New images from the Euclid space telescope reveal planets on the loose and hundreds of new galaxies

The secrets of the Universe are now becoming clearer to astronomers as the Euclid telescope produces its first results. Scientists have discovered hundreds of new galaxies, star clusters, free-floating planets more massive than Jupiter, and gravitational lensing from clusters of galaxies. The open data archive enables extensive scientific research.
colourful dust in space
Messier 78, a vibrant star nursery enveloped in interstellar dust. Image: ESA/Euclid/Euclid Consortium/NASA

On 23 May 2024, the European Space Agency (ESA) presented data collected by Euclid, launched in July last year. In addition to the scientific results, ESA released five new colour images taken by Euclid and the first open data archive for scientific use, which will allow the widest possible scientific exploitation of the data collected by the telescope.

From Finland, the Euclid consortium includes researchers from the Universities of Oulu, Helsinki, Turku, Jyväskylä and Aalto, while the data centre in Kajaani is operated by CSC - Tieteen tietotekniikan keskus Oy.

Aku Venhola and Mélina Poulain, both of the University of Oulu, are involved in mapping dwarf galaxies and globular clusters. "Of the galaxy clusters described, the Fornax cluster in particular is very familiar to me because I have been studying it for almost a decade based on observations from Earth. Looking at Euclid's observations is like putting on a pair of glasses and finally being able to see the details of the galaxies," says Venhola. "The new data will allow us to study dense clusters of stars in the centre of small galaxies in greater detail," continues Poulain. According to current understanding, some of these clusters in the central parts of galaxies also contain massive black holes, and Euclid may play a crucial role in understanding the origin of these structures.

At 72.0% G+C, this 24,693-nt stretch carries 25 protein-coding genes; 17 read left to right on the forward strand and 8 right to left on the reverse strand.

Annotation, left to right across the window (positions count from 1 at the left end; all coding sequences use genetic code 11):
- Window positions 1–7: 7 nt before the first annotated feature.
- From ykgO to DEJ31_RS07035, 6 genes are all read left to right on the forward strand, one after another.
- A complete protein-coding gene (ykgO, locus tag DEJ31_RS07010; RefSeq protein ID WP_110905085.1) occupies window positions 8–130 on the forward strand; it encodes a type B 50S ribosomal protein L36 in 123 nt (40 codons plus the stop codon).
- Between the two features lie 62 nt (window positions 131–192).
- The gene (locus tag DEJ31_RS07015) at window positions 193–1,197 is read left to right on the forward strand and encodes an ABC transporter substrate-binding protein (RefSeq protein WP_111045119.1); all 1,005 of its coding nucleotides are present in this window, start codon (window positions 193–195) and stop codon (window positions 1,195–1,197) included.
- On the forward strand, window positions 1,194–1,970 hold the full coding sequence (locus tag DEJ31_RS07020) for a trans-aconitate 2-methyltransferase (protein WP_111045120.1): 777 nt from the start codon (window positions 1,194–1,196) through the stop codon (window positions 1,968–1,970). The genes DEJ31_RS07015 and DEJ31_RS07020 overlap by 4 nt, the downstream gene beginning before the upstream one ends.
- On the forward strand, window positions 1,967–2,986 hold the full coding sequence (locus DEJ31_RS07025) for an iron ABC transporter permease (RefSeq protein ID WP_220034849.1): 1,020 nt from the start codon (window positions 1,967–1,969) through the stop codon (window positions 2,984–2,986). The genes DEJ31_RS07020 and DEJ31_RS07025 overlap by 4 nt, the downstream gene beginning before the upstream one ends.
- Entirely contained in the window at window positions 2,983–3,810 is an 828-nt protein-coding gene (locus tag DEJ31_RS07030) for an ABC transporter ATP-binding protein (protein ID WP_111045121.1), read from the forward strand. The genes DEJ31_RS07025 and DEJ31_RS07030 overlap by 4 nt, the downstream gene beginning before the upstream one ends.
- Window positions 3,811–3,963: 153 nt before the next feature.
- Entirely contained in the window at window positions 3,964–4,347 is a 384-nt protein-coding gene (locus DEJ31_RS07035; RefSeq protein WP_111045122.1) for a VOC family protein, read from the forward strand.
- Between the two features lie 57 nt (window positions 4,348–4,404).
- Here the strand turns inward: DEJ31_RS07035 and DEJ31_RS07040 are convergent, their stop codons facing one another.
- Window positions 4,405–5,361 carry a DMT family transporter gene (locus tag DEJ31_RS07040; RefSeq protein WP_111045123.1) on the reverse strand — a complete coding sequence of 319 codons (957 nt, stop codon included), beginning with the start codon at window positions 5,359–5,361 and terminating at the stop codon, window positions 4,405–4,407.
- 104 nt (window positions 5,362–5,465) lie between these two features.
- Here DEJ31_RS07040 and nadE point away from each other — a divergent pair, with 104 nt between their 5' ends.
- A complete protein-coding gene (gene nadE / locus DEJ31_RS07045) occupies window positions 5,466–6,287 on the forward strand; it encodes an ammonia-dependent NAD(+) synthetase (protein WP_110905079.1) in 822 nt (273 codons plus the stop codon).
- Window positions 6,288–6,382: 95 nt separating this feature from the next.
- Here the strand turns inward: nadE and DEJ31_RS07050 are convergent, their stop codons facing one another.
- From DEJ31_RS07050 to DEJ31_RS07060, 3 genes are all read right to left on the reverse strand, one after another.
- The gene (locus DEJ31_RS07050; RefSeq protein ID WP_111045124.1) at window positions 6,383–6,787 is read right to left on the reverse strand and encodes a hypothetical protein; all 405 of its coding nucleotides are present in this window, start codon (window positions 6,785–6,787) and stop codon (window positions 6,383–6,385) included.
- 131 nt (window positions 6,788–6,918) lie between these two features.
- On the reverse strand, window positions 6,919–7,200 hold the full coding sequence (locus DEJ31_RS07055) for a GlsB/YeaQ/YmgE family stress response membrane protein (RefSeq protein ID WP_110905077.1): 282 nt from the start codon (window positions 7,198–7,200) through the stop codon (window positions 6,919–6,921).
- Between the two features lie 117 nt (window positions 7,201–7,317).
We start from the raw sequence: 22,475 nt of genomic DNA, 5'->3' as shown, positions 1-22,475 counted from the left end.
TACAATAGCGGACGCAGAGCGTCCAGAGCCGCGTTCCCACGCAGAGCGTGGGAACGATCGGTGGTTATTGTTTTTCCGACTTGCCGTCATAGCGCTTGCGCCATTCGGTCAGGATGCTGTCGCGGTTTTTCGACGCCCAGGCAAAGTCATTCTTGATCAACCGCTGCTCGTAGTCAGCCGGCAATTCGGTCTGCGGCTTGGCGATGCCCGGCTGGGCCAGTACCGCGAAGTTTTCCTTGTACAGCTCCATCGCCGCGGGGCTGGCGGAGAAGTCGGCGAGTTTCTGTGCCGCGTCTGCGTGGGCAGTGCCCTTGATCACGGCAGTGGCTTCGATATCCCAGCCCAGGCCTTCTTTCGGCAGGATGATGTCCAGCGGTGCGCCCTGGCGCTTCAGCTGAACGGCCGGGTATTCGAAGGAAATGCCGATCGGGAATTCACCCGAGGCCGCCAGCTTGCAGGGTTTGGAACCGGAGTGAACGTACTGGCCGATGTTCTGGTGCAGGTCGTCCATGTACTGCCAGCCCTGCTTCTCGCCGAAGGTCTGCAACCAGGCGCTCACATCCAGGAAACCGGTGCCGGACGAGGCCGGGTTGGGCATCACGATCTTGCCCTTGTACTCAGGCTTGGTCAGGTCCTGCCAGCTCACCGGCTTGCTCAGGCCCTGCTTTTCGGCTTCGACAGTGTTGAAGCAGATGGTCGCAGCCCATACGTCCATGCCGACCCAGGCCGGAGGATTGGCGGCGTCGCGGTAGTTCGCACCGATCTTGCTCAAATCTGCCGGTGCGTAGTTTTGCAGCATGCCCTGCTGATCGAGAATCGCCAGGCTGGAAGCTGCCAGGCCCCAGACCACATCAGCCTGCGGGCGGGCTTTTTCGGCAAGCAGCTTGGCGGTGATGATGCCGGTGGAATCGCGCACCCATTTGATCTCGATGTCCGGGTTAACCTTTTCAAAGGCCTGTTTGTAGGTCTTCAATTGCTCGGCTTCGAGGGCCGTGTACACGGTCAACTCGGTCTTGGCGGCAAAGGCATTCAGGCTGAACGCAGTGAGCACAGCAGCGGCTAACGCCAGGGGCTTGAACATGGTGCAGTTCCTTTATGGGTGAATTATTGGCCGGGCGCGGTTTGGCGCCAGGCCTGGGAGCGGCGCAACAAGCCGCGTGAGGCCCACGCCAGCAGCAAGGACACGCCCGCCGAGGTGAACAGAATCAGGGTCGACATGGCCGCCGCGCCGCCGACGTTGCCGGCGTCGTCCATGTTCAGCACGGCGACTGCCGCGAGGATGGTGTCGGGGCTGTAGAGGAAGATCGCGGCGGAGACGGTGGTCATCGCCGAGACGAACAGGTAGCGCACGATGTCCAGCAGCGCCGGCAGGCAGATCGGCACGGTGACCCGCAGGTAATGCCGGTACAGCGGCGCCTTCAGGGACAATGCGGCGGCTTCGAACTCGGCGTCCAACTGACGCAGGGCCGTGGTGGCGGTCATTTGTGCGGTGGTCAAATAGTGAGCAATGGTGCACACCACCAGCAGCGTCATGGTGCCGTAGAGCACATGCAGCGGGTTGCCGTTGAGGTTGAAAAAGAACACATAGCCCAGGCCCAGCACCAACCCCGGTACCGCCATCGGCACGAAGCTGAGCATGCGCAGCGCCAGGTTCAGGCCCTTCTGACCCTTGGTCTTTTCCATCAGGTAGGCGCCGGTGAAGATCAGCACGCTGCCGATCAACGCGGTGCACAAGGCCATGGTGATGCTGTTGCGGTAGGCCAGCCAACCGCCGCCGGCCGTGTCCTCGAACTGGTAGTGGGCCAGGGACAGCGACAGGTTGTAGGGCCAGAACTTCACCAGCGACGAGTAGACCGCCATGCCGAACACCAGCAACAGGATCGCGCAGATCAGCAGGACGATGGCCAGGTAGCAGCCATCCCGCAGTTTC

"Euclid's goal is to unravel the nature of dark matter and dark energy. These cosmological results will have to wait until more data is available," says Elina Keihänen, director of the Finnish Euclid community at the University of Helsinki.

The published images and the ten scientific papers based on them are based on a total exposure time of less than 24 hours for selected objects. Euclid's first scientific publications and open image archives are an important milestone," says ESA's Euclid researcher and Project Scientist Valeria Pettorino. "The images and associated scientific discoveries are impressive for the diverse nature and distances of the objects studied." According to Pettorino, Euclid's early observations show that Euclid is now ready for its main mission: to unravel the nature of dark matter and energy.

In February this year, Euclid began its six-year main survey and has since then systematically imaged the sky on a daily basis, steadily increasing his mapped area. The first data release from the main survey is scheduled for 2025.

Scientific publications and colour images of Euclid's early data can be found on the ESA website.


The image above shows Messier 78, a vibrant star nursery enveloped in interstellar dust. Euclid peered deep into this nursery using its infrared camera, exposing hidden regions of star formation for the first time, mapping its complex filaments of gas and dust in unprecedented detail, and uncovering newly formed stars and planets. Photo: ESA/Euclid/Euclid Consortium/NASA

White spiral in space
In this image Euclid showcases NGC 6744, an archetype of the kind of galaxy currently forming most of the stars in the local Universe. Photo: ESA/Euclid/Euclid Consortium/NASA
Space and stars
This view shows the galaxy cluster Abell 2764, which comprises hundreds of galaxies within a vast halo of dark matter. Photo: ESA/Euclid/Euclid Consortium/NASA

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Last updated: 14.6.2024